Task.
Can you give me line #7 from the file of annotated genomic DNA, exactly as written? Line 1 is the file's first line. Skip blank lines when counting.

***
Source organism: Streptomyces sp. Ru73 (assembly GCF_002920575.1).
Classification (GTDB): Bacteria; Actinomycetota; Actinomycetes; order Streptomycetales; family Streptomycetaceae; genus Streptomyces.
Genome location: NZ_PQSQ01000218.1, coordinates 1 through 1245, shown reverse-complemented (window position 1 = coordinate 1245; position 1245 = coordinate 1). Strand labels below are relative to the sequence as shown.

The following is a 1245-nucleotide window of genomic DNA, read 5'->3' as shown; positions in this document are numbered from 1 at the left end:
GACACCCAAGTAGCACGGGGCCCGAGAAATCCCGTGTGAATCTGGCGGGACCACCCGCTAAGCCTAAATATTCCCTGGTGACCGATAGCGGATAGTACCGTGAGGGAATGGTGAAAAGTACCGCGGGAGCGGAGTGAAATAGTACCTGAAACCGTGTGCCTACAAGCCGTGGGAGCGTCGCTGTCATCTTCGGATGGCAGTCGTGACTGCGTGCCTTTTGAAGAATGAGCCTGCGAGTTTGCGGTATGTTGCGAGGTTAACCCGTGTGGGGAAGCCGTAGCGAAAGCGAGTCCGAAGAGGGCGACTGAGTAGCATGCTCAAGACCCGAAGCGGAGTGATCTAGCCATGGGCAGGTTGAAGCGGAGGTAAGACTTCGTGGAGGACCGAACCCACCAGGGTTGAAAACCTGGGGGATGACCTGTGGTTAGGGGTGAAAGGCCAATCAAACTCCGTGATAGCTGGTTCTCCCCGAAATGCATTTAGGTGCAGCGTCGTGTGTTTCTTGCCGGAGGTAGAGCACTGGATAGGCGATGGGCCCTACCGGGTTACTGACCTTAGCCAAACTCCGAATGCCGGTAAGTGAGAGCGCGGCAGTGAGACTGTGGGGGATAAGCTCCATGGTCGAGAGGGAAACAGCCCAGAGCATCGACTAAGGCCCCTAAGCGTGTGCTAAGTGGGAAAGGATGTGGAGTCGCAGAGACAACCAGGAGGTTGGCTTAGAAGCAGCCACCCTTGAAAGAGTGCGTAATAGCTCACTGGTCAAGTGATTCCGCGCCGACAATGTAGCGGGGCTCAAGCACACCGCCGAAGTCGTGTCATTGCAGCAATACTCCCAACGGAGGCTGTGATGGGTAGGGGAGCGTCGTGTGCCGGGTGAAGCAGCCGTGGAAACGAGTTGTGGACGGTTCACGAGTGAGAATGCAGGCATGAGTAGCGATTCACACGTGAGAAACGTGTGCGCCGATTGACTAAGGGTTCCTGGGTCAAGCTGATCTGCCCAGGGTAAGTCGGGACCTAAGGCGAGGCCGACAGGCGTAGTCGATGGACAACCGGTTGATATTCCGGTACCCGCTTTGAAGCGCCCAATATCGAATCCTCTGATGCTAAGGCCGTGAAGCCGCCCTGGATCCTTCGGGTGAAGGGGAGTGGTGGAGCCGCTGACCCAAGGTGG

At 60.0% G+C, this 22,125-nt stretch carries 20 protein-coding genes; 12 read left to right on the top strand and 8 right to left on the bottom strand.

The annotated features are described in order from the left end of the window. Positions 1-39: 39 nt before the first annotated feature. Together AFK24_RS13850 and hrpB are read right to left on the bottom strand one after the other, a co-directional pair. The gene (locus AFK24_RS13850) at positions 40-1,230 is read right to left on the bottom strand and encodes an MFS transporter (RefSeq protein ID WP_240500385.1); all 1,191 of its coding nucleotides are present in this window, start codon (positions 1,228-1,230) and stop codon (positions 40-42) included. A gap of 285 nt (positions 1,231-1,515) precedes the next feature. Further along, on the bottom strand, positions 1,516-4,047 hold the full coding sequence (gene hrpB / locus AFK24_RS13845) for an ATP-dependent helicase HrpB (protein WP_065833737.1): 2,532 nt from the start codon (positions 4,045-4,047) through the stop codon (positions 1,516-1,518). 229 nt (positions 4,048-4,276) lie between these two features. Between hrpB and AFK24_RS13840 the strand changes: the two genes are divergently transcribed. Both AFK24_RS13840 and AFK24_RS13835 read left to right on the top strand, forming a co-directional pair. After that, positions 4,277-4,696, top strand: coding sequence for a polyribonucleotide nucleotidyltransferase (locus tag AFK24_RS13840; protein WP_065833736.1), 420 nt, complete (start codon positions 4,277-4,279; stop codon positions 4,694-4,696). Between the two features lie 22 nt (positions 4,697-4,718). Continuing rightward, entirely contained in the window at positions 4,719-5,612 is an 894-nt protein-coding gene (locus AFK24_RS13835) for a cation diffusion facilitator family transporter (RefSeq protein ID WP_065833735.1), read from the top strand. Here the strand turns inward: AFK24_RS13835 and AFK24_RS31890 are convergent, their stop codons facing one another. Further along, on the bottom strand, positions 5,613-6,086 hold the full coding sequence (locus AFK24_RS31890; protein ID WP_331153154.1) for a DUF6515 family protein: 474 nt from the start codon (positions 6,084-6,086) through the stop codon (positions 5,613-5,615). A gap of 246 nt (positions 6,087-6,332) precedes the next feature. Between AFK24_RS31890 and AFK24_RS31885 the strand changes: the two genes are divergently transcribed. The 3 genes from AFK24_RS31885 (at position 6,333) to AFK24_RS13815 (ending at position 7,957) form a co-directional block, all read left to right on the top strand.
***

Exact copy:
The annotated features are described in order from the left end of the window. Positions 1-39: 39 nt before the first annotated feature. Together AFK24_RS13850 and hrpB are read right to left on the bottom strand one after the other, a co-directional pair. The gene (locus AFK24_RS13850) at positions 40-1,230 is read right to left on the bottom strand and encodes an MFS transporter (RefSeq protein ID WP_240500385.1); all 1,191 of its coding nucleotides are present in this window, start codon (positions 1,228-1,230) and stop codon (positions 40-42) included. A gap of 285 nt (positions 1,231-1,515) precedes the next feature. Further along, on the bottom strand, positions 1,516-4,047 hold the full coding sequence (gene hrpB / locus AFK24_RS13845) for an ATP-dependent helicase HrpB (protein WP_065833737.1): 2,532 nt from the start codon (positions 4,045-4,047) through the stop codon (positions 1,516-1,518). 229 nt (positions 4,048-4,276) lie between these two features. Between hrpB and AFK24_RS13840 the strand changes: the two genes are divergently transcribed. Both AFK24_RS13840 and AFK24_RS13835 read left to right on the top strand, forming a co-directional pair. After that, positions 4,277-4,696, top strand: coding sequence for a polyribonucleotide nucleotidyltransferase (locus tag AFK24_RS13840; protein WP_065833736.1), 420 nt, complete (start codon positions 4,277-4,279; stop codon positions 4,694-4,696). Between the two features lie 22 nt (positions 4,697-4,718). Continuing rightward, entirely contained in the window at positions 4,719-5,612 is an 894-nt protein-coding gene (locus AFK24_RS13835) for a cation diffusion facilitator family transporter (RefSeq protein ID WP_065833735.1), read from the top strand. Here the strand turns inward: AFK24_RS13835 and AFK24_RS31890 are convergent, their stop codons facing one another. Further along, on the bottom strand, positions 5,613-6,086 hold the full coding sequence (locus AFK24_RS31890; protein ID WP_331153154.1) for a DUF6515 family protein: 474 nt from the start codon (positions 6,084-6,086) through the stop codon (positions 5,613-5,615). A gap of 246 nt (positions 6,087-6,332) precedes the next feature. Between AFK24_RS31890 and AFK24_RS31885 the strand changes: the two genes are divergently transcribed. The 3 genes from AFK24_RS31885 (at position 6,333) to AFK24_RS13815 (ending at position 7,957) form a co-directional block, all read left to right on the top strand.